It’s one thing to generate a list of highly sought after internships and clerkships to help build up a resume and skill set. Cherina Clark’s CV is full of those, including her stints as an intern for Justice Hines of the Supreme Judicial Court of Massachusetts, for the U.S. Bankruptcy Court (MA), and for the U.S. House Committee on the Judiciary in Washington, D.C.
It’s another thing to take on those clerkships and internships, a dual degree (JD/MBA), and still make time to: meet with first-generation law students on-on-one, week after week; train urban high school students; and help craft legislation to help people in a city 700 miles away.
Throughout law school, Clark has been doing trainings on “Street Law” with Boston Public School students, ages 13 to 17 — Miranda rights, Fourth Amendment/search and seizure, and how to interact with police. The idea is that a knowledgeable teenager is much more likely to react calmly and have a clearer idea when a police officer has wrongly crossed a legal boundary.
Clark, president of Suffolk Law’s Black Law Students Association (BLSA) since 2015, says that the trainings, in addition to clarifying the high schoolers’ legal rights, provide students with role models. The teens have a chance to interact with successful BLSA members, often from similar backgrounds as themselves, and that relationship leads some to think to themselves, ‘Hey if they can do it, maybe I can too.’ ”
Clark also spearheads the BLSA Peer Mentor Tree Program. The idea is that if a first-generation student has several mentors — a 2L, a 3L and a few alums, multiple branches of support — someone in that group is going to click with the student. Together, one or more of those mentors stick with the student throughout their academic and legal career.
“A lot of first generation students — and I am one myself — don’t understand what law school is all about. I meet with my mentees every two weeks, and also am texting to see how they’re doing, making sure they have outlines, supplement books and contacts for resources, because I know someone did it for me.”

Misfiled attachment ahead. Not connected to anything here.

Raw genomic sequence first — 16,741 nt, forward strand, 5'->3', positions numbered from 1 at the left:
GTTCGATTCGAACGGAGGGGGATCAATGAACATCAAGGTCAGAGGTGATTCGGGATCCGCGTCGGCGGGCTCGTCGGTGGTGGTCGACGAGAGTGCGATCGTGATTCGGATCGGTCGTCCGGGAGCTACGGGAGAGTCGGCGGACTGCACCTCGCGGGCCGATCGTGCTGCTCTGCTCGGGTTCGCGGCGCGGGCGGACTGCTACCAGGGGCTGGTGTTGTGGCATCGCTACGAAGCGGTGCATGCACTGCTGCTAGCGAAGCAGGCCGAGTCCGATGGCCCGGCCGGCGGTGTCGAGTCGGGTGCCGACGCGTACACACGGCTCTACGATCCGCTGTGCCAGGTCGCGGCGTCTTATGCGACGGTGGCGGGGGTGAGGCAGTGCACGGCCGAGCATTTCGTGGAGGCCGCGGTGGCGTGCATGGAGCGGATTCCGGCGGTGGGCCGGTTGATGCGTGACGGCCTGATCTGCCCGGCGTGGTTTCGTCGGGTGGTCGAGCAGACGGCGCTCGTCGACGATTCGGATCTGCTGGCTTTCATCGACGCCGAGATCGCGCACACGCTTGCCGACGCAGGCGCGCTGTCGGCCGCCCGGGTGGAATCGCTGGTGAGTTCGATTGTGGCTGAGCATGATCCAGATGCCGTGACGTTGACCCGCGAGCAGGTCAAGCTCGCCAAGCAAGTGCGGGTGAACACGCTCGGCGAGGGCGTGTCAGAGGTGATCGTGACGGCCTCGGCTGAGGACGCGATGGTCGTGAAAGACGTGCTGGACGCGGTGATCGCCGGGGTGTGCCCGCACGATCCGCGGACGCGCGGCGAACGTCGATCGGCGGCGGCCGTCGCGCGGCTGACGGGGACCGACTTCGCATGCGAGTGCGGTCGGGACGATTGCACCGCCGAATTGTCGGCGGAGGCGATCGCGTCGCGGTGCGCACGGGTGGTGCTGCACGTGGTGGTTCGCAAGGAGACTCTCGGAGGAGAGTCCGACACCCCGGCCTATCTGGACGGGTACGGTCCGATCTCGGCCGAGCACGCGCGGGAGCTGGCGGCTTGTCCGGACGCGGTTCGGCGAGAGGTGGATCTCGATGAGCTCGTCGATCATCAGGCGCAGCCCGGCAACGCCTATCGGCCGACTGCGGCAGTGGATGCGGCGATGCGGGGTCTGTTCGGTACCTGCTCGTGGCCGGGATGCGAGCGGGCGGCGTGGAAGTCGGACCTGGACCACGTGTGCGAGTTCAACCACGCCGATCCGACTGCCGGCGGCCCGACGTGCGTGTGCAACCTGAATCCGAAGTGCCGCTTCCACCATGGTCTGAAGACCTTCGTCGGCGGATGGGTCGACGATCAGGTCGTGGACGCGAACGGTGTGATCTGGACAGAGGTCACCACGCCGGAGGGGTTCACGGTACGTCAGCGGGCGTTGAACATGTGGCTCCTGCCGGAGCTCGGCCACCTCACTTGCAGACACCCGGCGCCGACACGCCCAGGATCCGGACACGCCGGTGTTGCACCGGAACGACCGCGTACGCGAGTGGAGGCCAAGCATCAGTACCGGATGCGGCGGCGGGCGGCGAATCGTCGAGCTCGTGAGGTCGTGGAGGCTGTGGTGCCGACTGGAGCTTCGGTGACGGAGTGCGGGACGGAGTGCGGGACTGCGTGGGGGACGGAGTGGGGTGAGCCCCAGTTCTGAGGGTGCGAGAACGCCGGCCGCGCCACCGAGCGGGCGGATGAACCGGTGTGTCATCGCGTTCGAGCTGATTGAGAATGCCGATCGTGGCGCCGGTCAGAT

As a student teacher in the Marshall Brennan program, Clark taught inner-city teens Constitutional Law including legal arguments surrounding search and seizure, acts of protest (silent, artistic, and otherwise).
At the Supreme Judicial Court, her role was to look at 50 cases to offer her opinion as to which of the cases seemed to warrant appellate review.
Clark worked with the national office of the Black Law Students Association on draft legislation submitted to the State of Michigan to address the Flint water crisis. This effort was important to Clark and other members of BLSA because it affected the greater minority community.
“There is nothing like being able to use the tools I have learned while in law school to effectuate change and advocate for those who cannot or do not know how to do so. BLSA’s contribution to the Flint water Crisis was certainly one of those moments where I was able to be a voice for my community,” Clark said.
In 2014, Clark received the Governor’s Citation Award from then-Massachusetts’ Governor, Deval Patrick, for her work with the NAACP on amicus briefs for civil rights cases before the U.S. Supreme Court.
Dean of Students Laura Ferrari credits Clark with rebuilding the law school’s diverse student orientation program. “The school is indebted to her for her systematic, humane, and practical approach for encouraging success in law school. Being a true supporter is hard — it takes time and energy, often when time is scarce and other obligations call. That’s Cherina. Tireless.”
Clark is one of 25 future lawyers honored in the National Jurist’s 2017 “Law Student of the Year” feature. Find more honorees here.